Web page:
Brand owners do have options when it comes to cybersquatting
Following the shutdown of several sites recently that was selling fraudulent and counterfeit goods, claims have been made that options do remain for brand owners.
Trend Micro's senior security advisor Rik Ferguson claimed that the shutting down of the websites was a ‘stopgap measure at best or maybe a waste of time', but Rodney Joffe, senior vice president and senior technologist of Neustar, claimed that registry operations do a good job on staying on top of requests to pull websites down.
However when a fraudulent process occurs, they will take action on suspending the domains and make sure that they do not get used.
Joffe said: “It cannot be re-launched if it hosted malware and it cannot be re-launched in the pool. If there is any possibility of that, it will not happen that way.”
Charlie Abrahams, vice president and general manager EMEA at MarkMonitor, claimed that the best option for a brand owner is to ask the ISP to stop hosting the website, but if the owner is smart they will move the website to an ISP locale where they are less concerned about fraud.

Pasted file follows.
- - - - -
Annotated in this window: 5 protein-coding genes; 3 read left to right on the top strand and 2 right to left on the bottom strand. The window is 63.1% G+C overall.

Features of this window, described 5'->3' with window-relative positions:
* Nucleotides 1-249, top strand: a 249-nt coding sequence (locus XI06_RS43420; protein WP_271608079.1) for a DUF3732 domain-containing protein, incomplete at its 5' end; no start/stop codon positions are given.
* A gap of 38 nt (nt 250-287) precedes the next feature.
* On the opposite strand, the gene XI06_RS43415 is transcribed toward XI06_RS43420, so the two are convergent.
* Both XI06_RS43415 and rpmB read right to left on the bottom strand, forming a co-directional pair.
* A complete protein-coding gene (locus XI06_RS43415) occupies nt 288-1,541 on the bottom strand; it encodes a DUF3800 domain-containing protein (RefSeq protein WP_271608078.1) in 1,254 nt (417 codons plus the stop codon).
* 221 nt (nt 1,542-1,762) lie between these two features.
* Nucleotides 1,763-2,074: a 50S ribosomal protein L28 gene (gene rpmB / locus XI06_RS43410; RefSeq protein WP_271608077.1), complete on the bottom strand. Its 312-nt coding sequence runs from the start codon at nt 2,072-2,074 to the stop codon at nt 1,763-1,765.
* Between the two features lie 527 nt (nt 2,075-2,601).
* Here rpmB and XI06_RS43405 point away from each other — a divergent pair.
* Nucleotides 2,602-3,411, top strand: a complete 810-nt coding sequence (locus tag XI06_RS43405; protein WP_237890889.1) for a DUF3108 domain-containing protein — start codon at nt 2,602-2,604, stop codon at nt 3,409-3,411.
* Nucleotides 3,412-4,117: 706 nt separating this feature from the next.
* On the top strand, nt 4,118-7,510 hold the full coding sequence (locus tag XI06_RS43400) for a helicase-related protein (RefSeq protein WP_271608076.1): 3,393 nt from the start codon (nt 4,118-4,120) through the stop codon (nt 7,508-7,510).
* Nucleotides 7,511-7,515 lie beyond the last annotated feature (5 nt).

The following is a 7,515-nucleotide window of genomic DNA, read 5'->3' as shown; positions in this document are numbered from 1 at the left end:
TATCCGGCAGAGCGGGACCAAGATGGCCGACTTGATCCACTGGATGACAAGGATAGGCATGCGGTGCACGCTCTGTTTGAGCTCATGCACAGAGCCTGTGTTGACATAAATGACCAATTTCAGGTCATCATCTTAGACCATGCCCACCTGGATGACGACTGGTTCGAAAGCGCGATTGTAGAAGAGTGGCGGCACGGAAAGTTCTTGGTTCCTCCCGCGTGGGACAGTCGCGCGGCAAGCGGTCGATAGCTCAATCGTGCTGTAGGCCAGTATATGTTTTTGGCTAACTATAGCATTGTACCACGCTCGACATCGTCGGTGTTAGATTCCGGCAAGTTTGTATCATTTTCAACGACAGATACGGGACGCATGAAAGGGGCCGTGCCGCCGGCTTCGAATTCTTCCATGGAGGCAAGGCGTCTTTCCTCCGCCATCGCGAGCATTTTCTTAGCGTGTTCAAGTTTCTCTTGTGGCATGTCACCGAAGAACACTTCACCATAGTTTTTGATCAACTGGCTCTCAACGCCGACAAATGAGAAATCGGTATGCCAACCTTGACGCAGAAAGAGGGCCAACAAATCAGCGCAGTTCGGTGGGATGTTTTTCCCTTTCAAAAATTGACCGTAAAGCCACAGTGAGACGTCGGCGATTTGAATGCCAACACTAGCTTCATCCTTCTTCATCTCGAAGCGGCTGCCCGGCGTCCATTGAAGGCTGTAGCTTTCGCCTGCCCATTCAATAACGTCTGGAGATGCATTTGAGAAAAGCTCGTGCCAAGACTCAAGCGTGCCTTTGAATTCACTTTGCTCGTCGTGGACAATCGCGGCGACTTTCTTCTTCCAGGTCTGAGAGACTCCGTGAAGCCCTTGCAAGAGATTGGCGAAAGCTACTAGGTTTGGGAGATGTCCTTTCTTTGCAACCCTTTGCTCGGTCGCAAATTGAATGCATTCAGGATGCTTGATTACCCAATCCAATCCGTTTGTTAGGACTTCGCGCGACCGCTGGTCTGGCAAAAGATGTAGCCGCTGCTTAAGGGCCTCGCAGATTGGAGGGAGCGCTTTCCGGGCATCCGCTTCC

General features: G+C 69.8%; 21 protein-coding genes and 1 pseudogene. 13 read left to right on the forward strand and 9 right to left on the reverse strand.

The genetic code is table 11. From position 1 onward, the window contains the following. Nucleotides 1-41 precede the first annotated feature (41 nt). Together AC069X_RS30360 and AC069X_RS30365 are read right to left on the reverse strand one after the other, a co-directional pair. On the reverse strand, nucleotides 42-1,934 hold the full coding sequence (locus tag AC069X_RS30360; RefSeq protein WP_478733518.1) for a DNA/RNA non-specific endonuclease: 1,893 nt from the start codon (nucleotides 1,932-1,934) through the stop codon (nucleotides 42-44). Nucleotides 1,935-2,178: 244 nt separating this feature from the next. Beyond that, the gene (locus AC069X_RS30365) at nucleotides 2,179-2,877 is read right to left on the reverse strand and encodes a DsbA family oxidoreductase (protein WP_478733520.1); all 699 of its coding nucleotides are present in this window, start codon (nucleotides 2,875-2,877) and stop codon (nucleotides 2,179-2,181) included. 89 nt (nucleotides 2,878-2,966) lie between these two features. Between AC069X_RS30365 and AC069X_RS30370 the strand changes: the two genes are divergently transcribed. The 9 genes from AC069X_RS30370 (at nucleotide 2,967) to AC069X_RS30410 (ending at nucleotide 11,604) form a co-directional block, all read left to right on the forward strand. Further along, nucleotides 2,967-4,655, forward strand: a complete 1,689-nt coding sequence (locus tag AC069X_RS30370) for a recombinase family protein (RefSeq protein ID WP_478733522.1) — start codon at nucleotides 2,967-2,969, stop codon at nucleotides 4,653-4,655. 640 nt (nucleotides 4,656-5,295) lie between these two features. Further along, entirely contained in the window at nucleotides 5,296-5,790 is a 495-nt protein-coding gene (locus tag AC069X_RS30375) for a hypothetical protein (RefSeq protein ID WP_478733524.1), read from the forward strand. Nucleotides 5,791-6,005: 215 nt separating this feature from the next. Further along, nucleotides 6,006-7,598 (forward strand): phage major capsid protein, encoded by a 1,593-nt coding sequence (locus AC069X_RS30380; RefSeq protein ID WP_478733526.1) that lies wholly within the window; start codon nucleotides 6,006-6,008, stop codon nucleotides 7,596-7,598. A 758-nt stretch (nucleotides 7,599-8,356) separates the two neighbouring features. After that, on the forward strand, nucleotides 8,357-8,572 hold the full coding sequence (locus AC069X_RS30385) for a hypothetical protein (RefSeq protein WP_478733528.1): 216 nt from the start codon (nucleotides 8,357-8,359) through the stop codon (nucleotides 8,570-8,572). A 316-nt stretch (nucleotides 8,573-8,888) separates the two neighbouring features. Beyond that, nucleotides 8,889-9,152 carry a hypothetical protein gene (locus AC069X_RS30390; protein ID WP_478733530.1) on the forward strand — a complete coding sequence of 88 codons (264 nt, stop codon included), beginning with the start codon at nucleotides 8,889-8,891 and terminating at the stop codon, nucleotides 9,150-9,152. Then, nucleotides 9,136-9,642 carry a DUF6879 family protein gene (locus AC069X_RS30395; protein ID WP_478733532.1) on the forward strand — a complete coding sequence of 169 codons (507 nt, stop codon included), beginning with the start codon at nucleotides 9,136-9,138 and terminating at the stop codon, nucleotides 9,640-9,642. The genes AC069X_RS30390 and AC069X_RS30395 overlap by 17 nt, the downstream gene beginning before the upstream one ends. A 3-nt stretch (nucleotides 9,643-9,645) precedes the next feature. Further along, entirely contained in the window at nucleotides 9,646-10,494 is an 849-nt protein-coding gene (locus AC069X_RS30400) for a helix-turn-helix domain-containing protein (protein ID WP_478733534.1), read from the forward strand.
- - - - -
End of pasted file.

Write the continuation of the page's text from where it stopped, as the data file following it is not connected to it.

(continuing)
Abrahams said: “You can go to Nominet and say you want to suspend it and they will take the IP address ‘off the air'. Nominet is the main registry of .co.uk, so if someone got a stack of counterfeit goods they will not just have one site, they will have pre-bought sites with different names and also, if they are really smart, they will register them in locales where they are more ‘fraud friendly'. They will put the same site up but host it on a different domain and on servers where the law is less prevalent.
“We would following it all over the world literally, but the problem is that it is so hard to keep up so you chase them relentlessly and hunt them down over a period of weeks. Or instead of that, they will work with a brand that is less desirable than Ugg boots in this case. We have customers who have chased websites relentlessly but the brand owners who are really determined make it really hard for them.”
However Joffe said: “The problem is you play ‘whack a mole' if you ask them to stop hosting it, and if you look back at the malware community there is pressure to get hosters to stop hosting, you get more vectors and as a process the right thing is to stop hosting and get the registrees to stop hosting, you make it difficult all of the time.”